He elaborated in April, during a Guardian web chat. "As an actor educated at Eton, I'm still always in a minority," he wrote. "What is true and always rewarding about the acting profession is that everyone has a similar story about them being in a minority."

Lewis’s fellow alumni actors include Hugh Laurie, Tom Hiddleston, Eddie Redmayne – a happy coincidence, then, and nothing to do with the fact that Etonians have drama facilities including a designer, carpenter, manager, and wardrobe mistress. It is equally serendipitous that Laurie, Hiddleston and Tom Hollander – all stars of last year’s The Night Manager – attended the same posh prep school, The Dragon School in Oxford, alongside Emma Watson, Jack Davenport, Hugh Dancy, Dom Joly and Jack Whitehall. “Old Dragons (ODs) are absolutely everywhere,” said one former pupil, “and there’s a great sense of ‘looking after our own’." Tom Hollander said the Dragon School, which has a focus on creativity, is the reason for his love of acting, but that’s neither here nor there.

Damian Lewis’s wife, fellow actor Helen McCrory, first studied at her local state school before switching to the independent boarding school Queenswood Girls’ School in Hertfordshire (“I’m just as happy to eat foie gras as a baked potato,” the Telegraph quote her as saying on the subject). But she says she didn’t develop an interest in acting until she moved schools, thanks to her drama teacher, former actor Thane Bettany (father of Paul). Of course, private school has had literally no impact on her career either.

In fact, it could have had an adverse affect – as Benedict Cumberbatch’s old drama teacher at Harrow, Martin Tyrell, has explained: “I feel that [Cumberbatch and co] are being limited [from playing certain parts] by critics and audiences as a result of what their parents did for them at the age of 13. And that seems to me very unfair.”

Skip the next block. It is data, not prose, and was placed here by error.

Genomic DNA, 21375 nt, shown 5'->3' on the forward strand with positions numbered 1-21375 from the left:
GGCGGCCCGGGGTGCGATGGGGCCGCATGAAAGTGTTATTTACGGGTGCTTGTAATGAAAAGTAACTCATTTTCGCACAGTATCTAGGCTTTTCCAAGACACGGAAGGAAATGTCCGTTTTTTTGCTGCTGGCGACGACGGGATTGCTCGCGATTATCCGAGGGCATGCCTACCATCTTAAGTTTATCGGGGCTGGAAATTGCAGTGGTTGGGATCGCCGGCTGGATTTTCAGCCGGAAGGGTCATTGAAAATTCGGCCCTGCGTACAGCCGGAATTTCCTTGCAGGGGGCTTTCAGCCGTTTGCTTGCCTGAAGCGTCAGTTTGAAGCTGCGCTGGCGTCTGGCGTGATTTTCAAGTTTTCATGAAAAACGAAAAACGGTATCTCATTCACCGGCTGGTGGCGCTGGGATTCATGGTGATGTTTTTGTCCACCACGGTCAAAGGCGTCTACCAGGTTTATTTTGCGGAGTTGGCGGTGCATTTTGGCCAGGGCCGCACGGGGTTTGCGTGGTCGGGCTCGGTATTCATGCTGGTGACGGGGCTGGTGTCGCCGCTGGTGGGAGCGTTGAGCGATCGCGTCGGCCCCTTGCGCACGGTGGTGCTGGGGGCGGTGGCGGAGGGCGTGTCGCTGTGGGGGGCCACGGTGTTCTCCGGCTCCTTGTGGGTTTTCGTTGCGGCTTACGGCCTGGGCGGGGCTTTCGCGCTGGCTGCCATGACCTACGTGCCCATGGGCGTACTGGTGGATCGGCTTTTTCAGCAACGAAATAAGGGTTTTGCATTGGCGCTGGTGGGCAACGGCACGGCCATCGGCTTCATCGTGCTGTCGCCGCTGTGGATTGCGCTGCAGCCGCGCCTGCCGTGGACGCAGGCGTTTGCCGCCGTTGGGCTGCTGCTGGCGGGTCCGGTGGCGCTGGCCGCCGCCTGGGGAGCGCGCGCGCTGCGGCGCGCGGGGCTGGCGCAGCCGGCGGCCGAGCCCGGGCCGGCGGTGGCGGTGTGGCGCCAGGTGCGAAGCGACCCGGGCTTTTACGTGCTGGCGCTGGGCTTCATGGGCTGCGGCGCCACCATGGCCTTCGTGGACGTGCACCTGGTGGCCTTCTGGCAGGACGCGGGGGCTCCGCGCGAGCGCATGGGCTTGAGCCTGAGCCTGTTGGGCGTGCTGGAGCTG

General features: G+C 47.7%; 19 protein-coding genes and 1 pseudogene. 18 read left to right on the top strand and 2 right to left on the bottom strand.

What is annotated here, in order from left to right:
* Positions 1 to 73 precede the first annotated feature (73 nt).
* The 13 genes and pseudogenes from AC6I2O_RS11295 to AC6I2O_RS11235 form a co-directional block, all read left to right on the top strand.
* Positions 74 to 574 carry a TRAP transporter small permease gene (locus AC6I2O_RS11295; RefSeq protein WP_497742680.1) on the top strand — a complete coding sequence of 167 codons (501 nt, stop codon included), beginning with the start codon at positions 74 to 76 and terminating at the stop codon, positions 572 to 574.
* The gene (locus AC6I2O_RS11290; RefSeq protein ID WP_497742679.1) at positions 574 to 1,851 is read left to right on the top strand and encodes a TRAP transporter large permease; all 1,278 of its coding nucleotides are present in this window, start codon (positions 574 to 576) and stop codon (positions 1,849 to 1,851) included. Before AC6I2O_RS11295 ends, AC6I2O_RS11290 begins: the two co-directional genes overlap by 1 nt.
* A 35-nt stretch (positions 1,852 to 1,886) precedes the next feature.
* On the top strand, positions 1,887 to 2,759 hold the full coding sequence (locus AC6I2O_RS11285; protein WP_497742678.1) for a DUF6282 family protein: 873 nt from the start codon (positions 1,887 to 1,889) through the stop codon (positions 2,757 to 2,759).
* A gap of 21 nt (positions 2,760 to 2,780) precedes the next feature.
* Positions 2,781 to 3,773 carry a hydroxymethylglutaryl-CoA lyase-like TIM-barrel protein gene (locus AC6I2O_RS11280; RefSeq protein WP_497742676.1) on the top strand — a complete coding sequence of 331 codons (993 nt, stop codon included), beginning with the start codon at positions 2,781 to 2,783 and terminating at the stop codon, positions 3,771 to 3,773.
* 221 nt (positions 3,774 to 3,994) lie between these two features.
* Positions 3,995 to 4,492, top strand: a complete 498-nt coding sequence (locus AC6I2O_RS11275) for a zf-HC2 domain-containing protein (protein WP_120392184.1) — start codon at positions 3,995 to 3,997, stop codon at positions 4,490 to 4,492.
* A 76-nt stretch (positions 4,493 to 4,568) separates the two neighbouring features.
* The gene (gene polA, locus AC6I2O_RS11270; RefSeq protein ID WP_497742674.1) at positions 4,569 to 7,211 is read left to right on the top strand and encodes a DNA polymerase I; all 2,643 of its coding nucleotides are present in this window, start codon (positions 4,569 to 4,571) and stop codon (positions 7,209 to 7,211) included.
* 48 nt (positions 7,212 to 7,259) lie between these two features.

He added: “I don’t think anyone ever bought an education at Harrow in order for their son to become an actor. Going to a major independent school is of no importance or value or help at all.” That clears that up.

The words of Michael Gambon should also put fears to rest. “The more Old Etonians the better, I think!” he said. “The two or three who are playing at the moment are geniuses, aren’t they? The more geniuses you get, the better. It’s to do with being actors and wanting to do it; it’s nothing to do with where they come from.”

So we should rejoice, and not feel worried when we read a list of privately educated Bafta and Oscar winners as long as this: Chiwetel Ejiofor (Dulwich College), Emilia Clarke (St Edward’s), Carey Mulligan (Woldingham School), Kate Winslet (Redroofs Theatre School), Daniel Day-Lewis (Sevenoaks School, Bedales), Jeremy Irons (Sherborne School), Rosamund Pike (Badminton), Tom Hardy (Reed), Kate Beckinsale (Godolphin and Latymer), Matthew Goode (Exeter), Rebecca Hall (Roedean), Emily Blunt (Hurtwood House) and Dan Stevens (Tonbridge).

Life is a meritocracy, and these guys were simply always the best. I guess the working classes just aren’t as talented.

Anna Leszkiewicz is a pop culture writer at the New Statesman.